Carters Lake Fishing Report – May 2020
Carters: Level: Full pool. Temp: 65 degrees. Clarity: 6 feet.
Bass: Guide Bill Payne reports, “We have been catching quite a few fish on the Picasso Suijin tipped with a white Zoom Fluke up very shallow on points and other shallow flat areas. As we move into May, look for a strong topwater bite to come into play. Walking baits, like the One Knocker Spook and a Whopper Plopper, will work very well. Drop shots and shaky heads, like the Picasso Rhino heads, with green-pumpkin Softy Lures finesse worm worked around the offshore cover will do very well as the spawn is tapering and the fish are moving out. Pay attention to shaded areas. It is also a type of cover that often hold fish while they are up shallow. A good plan for early May would be to work your way out of spawning pockets targeting stumps and blowdowns with the shaky head or wacky-rigged Senko.”
Stripers: Guide Eric Crowley reports, “Stripers have been eating big baits early high in the water column. Fishing about halfway back in most of the creeks has been productive. I’m fishing water in the 15- to 35-foot range. If you’re marking fish and not getting bit, simply try stopping the boat and letting the baits swim freely. Worley, Fisher and Woodring all have small schools of roaming fish. If live bait isn’t your thing, the Captain Mack’s umbrella rigs will almost always draw the attention of a few fish on this lake. Adjust color for the day and start covering water. At 3 mph, you can really start to cover areas of the lake pretty quickly. As far as baits go, I only fish fresh caught bait. The alewife and threads are super thick this year. With a HydroGlow Light and a Humpback Cast Net, you will be on your way to fresh bait. Get there early, get the lights out and watch the sonar for clouds of bait. If you’re not catching what you’re after, move around a bit.”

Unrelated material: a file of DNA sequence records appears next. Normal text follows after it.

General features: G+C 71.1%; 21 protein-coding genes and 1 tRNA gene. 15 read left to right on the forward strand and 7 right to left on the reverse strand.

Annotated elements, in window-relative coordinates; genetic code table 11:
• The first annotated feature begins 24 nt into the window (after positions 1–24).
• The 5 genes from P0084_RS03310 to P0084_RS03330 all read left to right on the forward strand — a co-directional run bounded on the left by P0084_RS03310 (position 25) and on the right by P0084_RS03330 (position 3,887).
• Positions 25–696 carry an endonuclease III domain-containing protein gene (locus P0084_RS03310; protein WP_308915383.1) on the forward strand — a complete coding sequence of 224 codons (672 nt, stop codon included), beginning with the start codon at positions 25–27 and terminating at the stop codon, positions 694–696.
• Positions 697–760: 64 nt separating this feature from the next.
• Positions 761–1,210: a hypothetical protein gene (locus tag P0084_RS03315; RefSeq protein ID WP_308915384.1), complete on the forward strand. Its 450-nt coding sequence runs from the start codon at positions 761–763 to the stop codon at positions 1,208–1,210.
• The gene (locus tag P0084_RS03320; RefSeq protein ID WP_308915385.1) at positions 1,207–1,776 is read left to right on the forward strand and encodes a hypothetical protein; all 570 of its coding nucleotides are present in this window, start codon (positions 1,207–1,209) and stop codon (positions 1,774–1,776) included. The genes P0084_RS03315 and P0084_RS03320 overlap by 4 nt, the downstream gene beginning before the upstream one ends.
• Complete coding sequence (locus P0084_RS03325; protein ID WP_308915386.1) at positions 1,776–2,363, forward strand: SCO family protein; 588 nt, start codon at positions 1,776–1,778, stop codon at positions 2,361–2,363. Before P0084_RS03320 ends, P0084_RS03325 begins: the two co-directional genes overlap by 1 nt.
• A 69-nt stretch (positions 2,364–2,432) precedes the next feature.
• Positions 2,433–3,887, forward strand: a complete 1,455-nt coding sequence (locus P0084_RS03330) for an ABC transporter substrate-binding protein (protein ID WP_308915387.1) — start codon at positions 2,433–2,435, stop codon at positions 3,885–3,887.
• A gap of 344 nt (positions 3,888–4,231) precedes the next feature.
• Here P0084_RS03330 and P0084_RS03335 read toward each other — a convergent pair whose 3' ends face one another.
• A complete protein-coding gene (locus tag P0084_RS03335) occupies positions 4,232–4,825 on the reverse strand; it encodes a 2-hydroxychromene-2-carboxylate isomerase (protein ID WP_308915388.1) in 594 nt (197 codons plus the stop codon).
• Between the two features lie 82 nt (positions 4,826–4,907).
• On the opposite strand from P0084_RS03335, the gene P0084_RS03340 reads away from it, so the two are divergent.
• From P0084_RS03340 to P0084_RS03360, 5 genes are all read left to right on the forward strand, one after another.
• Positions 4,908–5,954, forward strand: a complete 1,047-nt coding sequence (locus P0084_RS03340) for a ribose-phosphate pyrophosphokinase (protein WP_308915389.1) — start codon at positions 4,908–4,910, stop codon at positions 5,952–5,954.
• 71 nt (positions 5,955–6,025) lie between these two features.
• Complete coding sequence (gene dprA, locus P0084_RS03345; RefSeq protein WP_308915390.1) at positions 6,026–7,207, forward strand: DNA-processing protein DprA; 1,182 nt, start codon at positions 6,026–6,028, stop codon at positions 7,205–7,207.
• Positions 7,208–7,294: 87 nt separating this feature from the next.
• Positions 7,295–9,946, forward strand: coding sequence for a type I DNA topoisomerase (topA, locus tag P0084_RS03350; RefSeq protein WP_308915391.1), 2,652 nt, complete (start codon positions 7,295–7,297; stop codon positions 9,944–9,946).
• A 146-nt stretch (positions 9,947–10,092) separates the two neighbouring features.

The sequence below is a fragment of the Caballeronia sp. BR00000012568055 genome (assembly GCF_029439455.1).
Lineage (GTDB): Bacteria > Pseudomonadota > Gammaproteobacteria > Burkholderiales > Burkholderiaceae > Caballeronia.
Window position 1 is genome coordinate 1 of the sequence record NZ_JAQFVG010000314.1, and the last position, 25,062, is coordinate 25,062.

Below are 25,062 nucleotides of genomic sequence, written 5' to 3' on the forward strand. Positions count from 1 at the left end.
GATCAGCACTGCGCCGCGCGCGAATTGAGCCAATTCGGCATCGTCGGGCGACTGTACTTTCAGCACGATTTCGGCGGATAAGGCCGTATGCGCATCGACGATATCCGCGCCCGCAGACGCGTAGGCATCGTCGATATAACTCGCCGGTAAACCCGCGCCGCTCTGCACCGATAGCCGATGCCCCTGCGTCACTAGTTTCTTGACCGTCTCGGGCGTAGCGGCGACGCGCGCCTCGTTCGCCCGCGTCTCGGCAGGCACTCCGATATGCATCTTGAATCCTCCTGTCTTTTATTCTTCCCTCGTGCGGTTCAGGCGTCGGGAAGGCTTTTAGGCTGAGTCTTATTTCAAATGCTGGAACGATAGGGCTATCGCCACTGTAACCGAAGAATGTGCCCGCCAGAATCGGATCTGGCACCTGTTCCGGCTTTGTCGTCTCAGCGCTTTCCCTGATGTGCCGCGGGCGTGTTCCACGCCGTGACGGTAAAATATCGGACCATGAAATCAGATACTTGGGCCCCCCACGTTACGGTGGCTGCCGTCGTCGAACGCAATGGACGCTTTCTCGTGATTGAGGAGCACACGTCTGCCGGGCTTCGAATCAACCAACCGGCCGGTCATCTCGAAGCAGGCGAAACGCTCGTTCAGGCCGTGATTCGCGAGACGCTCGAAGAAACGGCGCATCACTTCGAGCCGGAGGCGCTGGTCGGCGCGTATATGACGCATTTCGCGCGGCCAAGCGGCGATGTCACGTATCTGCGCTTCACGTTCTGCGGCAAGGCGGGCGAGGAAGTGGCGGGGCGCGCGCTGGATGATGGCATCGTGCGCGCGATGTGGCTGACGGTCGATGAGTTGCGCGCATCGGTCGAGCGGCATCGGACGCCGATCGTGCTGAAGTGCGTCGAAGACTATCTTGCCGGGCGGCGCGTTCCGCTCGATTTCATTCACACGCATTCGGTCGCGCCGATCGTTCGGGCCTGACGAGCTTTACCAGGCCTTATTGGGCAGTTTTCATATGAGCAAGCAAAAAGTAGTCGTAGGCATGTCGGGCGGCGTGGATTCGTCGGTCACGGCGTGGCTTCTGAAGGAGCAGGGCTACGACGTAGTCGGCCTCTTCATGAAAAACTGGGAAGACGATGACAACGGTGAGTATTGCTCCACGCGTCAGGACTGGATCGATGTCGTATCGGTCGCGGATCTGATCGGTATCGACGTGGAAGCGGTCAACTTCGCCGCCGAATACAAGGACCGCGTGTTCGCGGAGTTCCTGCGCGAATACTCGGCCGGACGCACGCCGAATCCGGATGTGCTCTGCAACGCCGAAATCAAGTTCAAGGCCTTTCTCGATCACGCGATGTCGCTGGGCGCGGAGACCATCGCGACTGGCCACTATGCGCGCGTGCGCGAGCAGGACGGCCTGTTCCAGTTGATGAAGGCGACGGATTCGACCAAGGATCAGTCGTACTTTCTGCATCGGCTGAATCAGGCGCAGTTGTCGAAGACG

Walleye: Guide Eric Crowley reports, “Walleye are heading back to main-lake points and timber to feed. Low light situations are always better, and that’s been true as of recent weeks. I like 10-lb. line, No. 1 hooks and a small split-shot with medium-sized live baits. Cast the baits over the fish, and let them sink down. Not all the walleye are on the bottom. A lot of fish are suspended quite a bit off the bottom, 6 to 10 feet sometimes. Bigger fish have been in 16 to 24 feet and moving up shallower at night.”
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